The Ethiopian government called an Israeli-organized airlift of thousands of Jews out of Ethiopia a "sinister operation" today and protested what it called "this gross interference" in its internal affairs.
A Foreign Ministry statement released in Addis Ababa said Ethiopia was not involved in the airlift and condemned neighboring Sudan and other countries for what it called "illegal trafficking" in Ethiopian citizens, news agencies reported.
The airlift, which has just become public in Israel, is the climax of a 10-year-long, highly secret "underground railroad" operation to rescue them from the turmoil of the Ethiopian revolution.
While the full dimensions of the airlift are still not clear, it appears that the Israeli government is attempting to transport almost the entire remaining community of Ethiopian Jews out of that country after years of being accused by their sympathizers in Israel and the United States of not doing enough to help them.
According to news agency reports from Brussels, the Israeli government hired a Belgian charter company, Trans European Airways, to carry out the airlift through Sudan, Ethiopia's western neighbor.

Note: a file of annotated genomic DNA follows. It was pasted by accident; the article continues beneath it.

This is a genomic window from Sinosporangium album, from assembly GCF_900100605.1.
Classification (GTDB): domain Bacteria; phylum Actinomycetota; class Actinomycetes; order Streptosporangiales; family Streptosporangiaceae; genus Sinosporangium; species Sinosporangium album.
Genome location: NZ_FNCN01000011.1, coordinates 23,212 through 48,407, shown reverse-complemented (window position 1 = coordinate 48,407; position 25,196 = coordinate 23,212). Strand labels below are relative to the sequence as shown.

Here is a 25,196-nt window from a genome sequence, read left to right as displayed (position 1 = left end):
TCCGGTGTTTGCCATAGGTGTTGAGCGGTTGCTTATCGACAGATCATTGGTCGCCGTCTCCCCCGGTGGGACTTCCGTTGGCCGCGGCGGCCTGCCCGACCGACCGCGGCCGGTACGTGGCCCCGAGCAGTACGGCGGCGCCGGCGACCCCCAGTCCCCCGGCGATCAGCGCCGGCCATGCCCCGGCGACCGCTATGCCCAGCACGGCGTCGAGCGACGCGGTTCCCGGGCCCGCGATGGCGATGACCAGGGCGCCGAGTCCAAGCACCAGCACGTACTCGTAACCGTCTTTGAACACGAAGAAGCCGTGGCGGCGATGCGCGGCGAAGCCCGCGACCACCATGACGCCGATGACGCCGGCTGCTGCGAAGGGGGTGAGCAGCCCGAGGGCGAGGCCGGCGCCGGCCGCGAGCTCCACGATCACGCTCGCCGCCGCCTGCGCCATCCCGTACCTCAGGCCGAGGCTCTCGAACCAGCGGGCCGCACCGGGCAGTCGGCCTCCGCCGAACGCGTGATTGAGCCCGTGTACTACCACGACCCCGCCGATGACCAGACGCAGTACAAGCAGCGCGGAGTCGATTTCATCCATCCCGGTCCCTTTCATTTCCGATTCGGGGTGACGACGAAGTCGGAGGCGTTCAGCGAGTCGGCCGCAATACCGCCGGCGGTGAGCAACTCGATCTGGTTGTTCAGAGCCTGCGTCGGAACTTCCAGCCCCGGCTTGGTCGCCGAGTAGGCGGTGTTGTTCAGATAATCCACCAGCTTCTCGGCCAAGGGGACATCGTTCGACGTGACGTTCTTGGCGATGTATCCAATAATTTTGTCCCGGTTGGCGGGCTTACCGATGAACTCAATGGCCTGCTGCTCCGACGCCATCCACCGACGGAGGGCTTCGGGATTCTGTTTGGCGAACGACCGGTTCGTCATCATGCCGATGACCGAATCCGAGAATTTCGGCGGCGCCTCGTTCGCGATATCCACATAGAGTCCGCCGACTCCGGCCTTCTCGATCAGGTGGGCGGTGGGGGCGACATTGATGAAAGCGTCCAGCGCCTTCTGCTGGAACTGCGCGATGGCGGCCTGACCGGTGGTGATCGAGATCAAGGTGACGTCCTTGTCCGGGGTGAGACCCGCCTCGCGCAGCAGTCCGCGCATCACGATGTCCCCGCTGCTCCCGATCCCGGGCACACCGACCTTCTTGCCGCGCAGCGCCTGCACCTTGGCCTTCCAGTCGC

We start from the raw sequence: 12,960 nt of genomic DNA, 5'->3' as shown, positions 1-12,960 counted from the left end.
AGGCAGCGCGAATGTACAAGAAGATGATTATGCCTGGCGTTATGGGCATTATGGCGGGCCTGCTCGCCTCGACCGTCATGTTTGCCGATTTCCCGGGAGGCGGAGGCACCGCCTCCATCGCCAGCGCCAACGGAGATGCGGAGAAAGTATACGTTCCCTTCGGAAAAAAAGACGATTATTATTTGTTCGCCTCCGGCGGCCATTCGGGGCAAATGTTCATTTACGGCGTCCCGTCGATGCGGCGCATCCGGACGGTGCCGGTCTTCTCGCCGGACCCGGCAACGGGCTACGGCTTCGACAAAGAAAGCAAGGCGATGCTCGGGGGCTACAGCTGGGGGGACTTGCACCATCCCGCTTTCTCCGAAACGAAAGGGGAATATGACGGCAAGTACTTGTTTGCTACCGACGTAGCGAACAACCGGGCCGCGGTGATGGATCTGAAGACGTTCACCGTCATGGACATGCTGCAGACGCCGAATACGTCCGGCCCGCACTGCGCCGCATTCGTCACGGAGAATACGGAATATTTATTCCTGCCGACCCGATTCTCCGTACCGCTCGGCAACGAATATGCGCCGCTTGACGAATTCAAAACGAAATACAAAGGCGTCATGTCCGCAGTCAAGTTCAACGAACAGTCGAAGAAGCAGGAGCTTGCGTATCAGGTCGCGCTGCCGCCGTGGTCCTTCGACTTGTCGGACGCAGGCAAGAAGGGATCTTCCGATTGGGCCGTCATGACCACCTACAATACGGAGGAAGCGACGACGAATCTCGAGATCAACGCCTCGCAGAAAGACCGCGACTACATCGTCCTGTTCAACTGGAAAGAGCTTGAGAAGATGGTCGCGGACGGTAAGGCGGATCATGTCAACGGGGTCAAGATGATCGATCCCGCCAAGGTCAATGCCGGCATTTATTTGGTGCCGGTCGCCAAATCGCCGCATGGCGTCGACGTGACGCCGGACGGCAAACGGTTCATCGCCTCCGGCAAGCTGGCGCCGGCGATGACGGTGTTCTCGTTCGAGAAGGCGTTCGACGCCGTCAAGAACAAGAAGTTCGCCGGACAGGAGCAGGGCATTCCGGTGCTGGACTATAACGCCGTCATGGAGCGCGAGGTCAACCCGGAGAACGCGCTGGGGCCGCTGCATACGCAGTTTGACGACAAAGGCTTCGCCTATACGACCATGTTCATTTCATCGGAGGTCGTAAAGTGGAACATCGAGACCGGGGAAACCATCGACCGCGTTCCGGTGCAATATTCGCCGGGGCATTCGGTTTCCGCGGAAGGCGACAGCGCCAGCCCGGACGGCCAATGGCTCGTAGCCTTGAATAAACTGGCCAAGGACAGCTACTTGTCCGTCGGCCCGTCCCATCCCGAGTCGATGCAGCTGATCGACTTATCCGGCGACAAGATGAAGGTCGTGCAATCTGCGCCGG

Daily flights of Boeing 707s have been shuttling the Falashas, as the Ethiopian Jews are called, from the Sudanese capital of Khartoum to a number of European cities such as Rome, Basel and Brussels, from where they have been taken on to Israel, according to these reports.
The Belgian government said Friday that Trans European Airways has ferried 7,000 Ethiopians on about 35 flights to Israel since November, The Associated Press reported.
Such an operation could not possibly have been carried out without the knowledge of the Sudanese government, and it is likely that the United States played a role in persuading it to allow the airlift to take place through Khartoum.
Sudan, unlike Egypt, has no diplomatic relations with Israel and apparently insisted that the Falashas be taken first to Europe before being flown on to Israel.
Press and radio reports estimate that between 10,000 and 20,000 Falashas already have been airlifted or are awaiting transport, which is about the total number of these people believed to be living inside Ethiopia.